Lessons from Dr. Ronnie Floyd

Preaching to the camera

Pastors, we are indeed in a unique time, and we are in this together.  I saw a funny Facebook meme that said something like, “We have all become televangelists during Covid-19.”  Isn’t that an amazing and humbling thought. I’m rookie at this and learning along with you. Easter is in a few days. Most of us will be preaching to a camera in an empty room.  I know most of us are learning as we go. Our heart’s cry is to love our people, teach our people, and preach the gospel during this “Safer-at-Home” period. Through this period of learning and trial and error, I have been blessed by the fantastic staff and volunteers who have created a viable online worship experience for our church.  If we can help you in any way, please let me know. We do things simply, but through the resources and work of the team, it looks good. Please contact me if you have any questions, I’d love to link you with our Associate Pastor, Lane. He can show you what we do and help you with your online worship service. 

I listened to a short video done by Texas Baptists[1]. The conference title piqued my interest, “How to Preach to a Camera.”  Even a few months ago, who dreamed we would be preaching this way. Dr. Ronnie Floyd was the guest speaker. He outlined seven preaching points as we all preach to the camera.  One of the best reminders was to “Preach through the camera to your audience.” Preachers, I echo Dr. Floyd’s encouragement when he says, “Preachers, we can do this.” I offer his seven points with a little personal commentary to encourage and equip you in this process like it did for me

  1. Connect with the audience eye-to-eye. He encouraged us to use our eyes to catch the emotion of the audience.
  2. Communicate through your personality. This is a great reminder. He said, “You are you. You be you and don’t imitate.  God will use you.” He reminded us preaching is to “Communicate the Word of God through human personality.” 
  3. Carry out your calling to preach the Word of God. Floyd said, “Don’t be intimidated by the camera.”  It is a tool you use to preach the Word of God. He looked in the camera and said, “Listen to me, preacher, preach.”
  4. Conceptualize your audience.  By this, he meant to think and imagine your audience.  Everyone who listens to you will need encouragement. Be an encourager.  I realize our audience will be worried and scared. Therefore, let’s give them Jesus.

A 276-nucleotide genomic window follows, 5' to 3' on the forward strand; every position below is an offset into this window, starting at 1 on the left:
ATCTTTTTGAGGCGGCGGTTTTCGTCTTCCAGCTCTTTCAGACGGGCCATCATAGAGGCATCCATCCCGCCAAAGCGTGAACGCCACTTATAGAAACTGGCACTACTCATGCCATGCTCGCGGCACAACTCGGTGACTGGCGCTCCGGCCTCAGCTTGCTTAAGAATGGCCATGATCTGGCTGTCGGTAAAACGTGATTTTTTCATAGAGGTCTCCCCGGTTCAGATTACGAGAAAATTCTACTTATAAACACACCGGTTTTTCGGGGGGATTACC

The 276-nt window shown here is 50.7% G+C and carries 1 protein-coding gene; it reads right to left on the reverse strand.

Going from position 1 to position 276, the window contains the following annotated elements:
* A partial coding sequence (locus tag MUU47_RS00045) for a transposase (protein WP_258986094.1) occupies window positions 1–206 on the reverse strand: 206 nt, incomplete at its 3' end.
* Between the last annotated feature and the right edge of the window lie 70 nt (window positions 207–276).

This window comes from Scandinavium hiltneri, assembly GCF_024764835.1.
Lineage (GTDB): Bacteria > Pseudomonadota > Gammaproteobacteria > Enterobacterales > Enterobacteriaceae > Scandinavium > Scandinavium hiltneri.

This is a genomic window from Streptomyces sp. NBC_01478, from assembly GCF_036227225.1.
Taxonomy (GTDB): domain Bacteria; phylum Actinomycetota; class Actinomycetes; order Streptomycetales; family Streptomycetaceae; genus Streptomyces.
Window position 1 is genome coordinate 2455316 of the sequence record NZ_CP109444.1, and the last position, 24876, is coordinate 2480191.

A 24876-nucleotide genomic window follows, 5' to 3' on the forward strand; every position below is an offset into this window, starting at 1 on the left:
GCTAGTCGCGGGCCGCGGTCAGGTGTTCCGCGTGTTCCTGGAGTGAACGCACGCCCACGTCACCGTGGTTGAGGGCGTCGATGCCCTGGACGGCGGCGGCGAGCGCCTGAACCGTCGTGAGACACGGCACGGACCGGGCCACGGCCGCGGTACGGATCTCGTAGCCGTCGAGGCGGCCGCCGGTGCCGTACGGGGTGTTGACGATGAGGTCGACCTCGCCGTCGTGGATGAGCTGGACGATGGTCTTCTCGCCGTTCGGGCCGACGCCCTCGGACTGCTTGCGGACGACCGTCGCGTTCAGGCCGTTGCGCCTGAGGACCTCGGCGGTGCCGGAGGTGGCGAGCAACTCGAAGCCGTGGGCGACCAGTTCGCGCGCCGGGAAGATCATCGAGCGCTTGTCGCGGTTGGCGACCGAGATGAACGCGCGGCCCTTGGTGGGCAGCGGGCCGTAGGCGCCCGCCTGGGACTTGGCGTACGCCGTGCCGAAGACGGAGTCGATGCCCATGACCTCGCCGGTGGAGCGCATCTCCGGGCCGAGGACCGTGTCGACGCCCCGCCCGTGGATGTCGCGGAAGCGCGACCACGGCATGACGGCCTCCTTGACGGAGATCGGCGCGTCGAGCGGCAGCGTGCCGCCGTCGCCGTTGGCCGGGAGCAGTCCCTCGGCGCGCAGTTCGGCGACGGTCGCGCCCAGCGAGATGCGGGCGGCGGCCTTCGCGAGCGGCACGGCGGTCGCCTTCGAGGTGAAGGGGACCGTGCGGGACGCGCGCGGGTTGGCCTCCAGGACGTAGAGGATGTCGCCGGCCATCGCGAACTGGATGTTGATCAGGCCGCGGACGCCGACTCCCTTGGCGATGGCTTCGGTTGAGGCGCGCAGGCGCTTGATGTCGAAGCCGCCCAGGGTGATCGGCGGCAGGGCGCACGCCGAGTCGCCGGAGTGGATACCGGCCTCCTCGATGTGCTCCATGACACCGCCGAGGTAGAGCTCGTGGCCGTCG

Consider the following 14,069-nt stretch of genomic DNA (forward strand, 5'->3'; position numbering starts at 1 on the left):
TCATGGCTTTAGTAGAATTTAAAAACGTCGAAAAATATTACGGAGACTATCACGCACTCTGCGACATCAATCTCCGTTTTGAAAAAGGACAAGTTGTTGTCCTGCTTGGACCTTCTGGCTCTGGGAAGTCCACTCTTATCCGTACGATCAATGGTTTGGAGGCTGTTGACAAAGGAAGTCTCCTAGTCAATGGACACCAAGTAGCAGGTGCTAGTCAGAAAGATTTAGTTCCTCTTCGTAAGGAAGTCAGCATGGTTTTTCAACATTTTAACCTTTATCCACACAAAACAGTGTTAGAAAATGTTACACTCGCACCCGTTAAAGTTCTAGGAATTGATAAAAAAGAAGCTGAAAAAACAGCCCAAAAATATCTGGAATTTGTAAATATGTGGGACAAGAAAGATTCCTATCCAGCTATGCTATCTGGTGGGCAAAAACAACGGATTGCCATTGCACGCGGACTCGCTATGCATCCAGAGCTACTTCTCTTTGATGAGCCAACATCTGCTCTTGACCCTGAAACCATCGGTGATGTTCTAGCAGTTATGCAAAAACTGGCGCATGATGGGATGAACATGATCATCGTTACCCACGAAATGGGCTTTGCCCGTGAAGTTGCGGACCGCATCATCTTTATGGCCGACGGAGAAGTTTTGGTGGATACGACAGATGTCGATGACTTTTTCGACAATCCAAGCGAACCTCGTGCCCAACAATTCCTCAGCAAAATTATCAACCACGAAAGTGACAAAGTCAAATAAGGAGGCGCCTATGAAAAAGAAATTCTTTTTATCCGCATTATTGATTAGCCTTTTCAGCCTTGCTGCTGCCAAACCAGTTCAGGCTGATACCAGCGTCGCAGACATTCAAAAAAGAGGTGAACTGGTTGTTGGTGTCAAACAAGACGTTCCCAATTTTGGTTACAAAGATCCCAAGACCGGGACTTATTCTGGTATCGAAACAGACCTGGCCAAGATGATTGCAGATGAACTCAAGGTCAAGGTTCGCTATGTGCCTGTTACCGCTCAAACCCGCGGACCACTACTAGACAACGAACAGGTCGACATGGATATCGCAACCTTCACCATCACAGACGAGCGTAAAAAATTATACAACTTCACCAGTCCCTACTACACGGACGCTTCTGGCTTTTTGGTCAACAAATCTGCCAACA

5. Create an ongoing relationship with the Holy Spirit. I loved this quote, “Give the Word of God in your human personality in the power of God.”  It’s difficult to preach to an empty room. Ask and beg God to give power in your preaching.
  6. Call people into a relationship with Jesus. One of the critical lessons I took from this is to make sure you have a way to follow-up.  Send people to your website. Have tools there to follow-up with your audience.
  7. Crisis creates innovation; therefore, innovate as you go and grow. I’m asking God to grow my church and me during this time. 

Pastor, I’m praying for you.  We will preach to a crowd again.  Until then, allow God to use you in this unique season of ministry.  Minister well. Preach the gospel. God will use you. As you navigate these waters, let me leave you with two questions I continually contemplate.

  •       How does God want to use this season to make me a better preacher and pastor?
  •       What innovations are we using now that we can carry on into the future?


  •       What is something you can do this Easter to make it one of the most evangelistic Easter services ever? 

Thank you Dr. Floyd for helping Kansas-Nebraska preachers.  It is appreciated. 

I’m praying for you, pastor.  Let me know if we can be of help to you.  Have a blessed Holy Week and a glorious Easter. 


[1] https://training.sbtexas.com/onlinetraining/how-to-preach-to-a-camera/1485/


Good Friday and the Lord’s Supper

Scattered buy United

It’s early Monday morning of Holy Week.  Even now, I’m contemplating and meditating on our Lord’s last week.  In a few minutes, I’m meeting with my nephews to offer you a devotion pertaining to our Lord’s last week.  And honestly, as I sit here, my heart is longing to corporately gather with you to worship God.  I know we will meet again, but only God knows when, and that is enough for me. I keep reminding you that we are the church scattered but united and not the church scattered and divided.  The church is not where we are but who we are. On Good Friday, Shawn and I will be recording a short Good Friday service for you. We will worship our great God and King through song, scripture, and taking the elements of the Lord’s Supper.  I have prayed over the taking of the Lord’s Supper and have concluded it is good and right for you and me to worship Jesus and remember His sacrifice in this way. I know some will disagree with my assessment. Therefore, I want to share with the church how I came to this conclusion.